As such, we have seen a sharp rise in demand for client training on the subject. Each investment firm in the market has its own product approach and structure and as such many of our clients have requested bespoke training that is highly tailored to their needs.
One important aspect of SFTR is the staggered nature of the deadlines for compliance depending on what type of business you are operating. Before doing anything else, firms are planning in accordance to the deadlines that will affect them (see Figure 1):
Credit institution, investments firms, central counterparties, central securities depositories and other buy-side firms all need to have reporting mechanisms in place in 2020. It is important that all firms ensure their house is in order as they speak with service providers to better understand what levels of support they might need and the level of access to the trade reports issued to repositories if they take the delegated-reporting approach. For example, a fund manager will need to ensure they have the right controls if the prime broker they are trading with does not give them access to the reports themselves.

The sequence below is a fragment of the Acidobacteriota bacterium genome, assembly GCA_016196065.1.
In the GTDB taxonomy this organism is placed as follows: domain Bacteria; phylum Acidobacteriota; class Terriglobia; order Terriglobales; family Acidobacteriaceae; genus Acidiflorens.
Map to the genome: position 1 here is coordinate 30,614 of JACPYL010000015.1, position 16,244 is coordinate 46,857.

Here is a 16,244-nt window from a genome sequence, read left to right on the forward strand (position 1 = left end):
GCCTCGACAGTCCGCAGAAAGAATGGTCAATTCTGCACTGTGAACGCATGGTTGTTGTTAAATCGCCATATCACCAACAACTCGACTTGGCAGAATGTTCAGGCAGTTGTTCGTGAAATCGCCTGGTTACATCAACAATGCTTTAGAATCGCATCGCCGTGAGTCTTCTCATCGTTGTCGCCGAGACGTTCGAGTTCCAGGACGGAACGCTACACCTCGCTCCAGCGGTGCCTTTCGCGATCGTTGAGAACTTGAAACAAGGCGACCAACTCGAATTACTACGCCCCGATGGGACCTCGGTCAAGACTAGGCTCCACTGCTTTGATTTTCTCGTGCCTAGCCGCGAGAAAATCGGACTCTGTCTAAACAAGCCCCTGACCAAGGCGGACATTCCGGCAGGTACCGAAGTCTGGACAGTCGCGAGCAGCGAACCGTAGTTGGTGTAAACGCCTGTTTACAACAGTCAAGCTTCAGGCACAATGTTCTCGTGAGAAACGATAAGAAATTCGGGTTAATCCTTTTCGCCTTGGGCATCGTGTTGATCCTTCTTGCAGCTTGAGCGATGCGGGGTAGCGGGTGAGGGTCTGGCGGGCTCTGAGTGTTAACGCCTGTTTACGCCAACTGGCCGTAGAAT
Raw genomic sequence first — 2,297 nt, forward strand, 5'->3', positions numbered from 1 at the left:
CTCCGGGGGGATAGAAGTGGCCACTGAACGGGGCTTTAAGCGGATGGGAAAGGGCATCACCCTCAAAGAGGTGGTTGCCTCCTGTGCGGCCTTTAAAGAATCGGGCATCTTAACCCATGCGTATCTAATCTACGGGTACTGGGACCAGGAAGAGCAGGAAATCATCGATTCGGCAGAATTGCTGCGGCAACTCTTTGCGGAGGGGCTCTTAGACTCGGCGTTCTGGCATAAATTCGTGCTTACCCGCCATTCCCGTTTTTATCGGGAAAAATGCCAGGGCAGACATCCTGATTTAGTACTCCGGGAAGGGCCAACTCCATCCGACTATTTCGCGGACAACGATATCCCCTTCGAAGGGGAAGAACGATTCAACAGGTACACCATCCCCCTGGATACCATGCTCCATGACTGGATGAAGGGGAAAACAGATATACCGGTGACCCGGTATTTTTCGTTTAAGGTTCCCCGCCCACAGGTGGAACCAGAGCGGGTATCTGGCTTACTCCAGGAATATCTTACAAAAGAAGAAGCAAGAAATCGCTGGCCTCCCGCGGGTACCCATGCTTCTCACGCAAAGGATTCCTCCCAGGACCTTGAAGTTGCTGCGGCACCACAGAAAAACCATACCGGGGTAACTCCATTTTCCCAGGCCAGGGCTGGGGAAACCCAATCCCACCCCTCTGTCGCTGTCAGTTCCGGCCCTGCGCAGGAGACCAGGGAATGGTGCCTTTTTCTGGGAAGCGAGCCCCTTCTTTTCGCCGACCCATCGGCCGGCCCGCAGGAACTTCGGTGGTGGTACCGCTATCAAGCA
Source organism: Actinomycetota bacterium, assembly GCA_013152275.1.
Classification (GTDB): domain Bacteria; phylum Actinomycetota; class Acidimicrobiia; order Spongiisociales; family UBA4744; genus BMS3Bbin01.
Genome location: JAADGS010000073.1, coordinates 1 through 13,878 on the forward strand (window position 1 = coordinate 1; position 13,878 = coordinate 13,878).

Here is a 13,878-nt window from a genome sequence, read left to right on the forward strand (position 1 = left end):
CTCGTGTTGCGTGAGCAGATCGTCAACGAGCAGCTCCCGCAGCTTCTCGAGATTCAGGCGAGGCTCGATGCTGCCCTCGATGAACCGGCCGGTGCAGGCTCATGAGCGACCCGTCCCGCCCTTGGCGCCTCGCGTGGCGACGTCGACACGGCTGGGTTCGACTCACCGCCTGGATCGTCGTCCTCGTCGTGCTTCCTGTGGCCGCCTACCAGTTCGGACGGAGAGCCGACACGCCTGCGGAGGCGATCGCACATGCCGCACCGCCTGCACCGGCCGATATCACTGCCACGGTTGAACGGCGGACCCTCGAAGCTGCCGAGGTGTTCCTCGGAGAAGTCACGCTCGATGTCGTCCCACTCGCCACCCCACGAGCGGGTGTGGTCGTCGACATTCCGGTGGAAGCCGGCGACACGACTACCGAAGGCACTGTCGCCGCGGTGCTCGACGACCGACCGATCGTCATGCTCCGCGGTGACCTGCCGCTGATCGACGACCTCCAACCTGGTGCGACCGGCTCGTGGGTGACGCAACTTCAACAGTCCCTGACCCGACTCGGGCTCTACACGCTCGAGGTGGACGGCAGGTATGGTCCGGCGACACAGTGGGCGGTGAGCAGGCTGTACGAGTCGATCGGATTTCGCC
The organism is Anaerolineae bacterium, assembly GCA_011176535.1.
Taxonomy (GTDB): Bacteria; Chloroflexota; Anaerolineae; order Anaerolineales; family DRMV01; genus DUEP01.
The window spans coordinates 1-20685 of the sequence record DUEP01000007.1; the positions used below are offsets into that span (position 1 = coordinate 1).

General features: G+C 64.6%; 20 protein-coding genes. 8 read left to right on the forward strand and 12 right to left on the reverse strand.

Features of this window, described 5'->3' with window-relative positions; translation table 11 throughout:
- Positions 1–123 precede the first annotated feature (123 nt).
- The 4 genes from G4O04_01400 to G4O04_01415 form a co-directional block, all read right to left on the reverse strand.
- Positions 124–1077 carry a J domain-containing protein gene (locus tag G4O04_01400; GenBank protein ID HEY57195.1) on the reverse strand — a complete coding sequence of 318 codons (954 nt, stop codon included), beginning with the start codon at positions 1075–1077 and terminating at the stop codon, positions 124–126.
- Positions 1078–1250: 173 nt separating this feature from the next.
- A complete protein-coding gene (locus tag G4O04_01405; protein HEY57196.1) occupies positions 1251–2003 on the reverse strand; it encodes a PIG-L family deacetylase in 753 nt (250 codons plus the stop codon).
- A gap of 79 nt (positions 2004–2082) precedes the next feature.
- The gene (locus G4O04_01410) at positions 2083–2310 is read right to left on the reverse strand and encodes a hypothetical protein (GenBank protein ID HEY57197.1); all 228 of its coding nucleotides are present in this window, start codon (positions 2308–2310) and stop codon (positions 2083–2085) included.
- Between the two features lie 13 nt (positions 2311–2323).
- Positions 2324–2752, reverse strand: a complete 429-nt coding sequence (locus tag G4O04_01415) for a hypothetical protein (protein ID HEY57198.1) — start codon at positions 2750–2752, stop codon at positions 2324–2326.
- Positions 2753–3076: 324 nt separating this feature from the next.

Getting into the weeds – what comes next?
We are observing clients performing extensive analysis on the regulatory guidance itself, particularly the regulation’s draft schema and validation rules.
SFTR contains 153 data fields that will have to be supplied for SFTs.
Most businesses that we meet are anchoring their efforts around the data gap analysis and sourcing the correct data fields. For mid-tier and smaller firms, with lesser regulatory resources, reporting so many fields may be daunting.
Another challenge that clients are raising is the generation of unique trade identifiers (UTI). There is no centralized mechanism for generating a UTI code every time an SFT is set up, and currently the obligation lies with venues to provide them.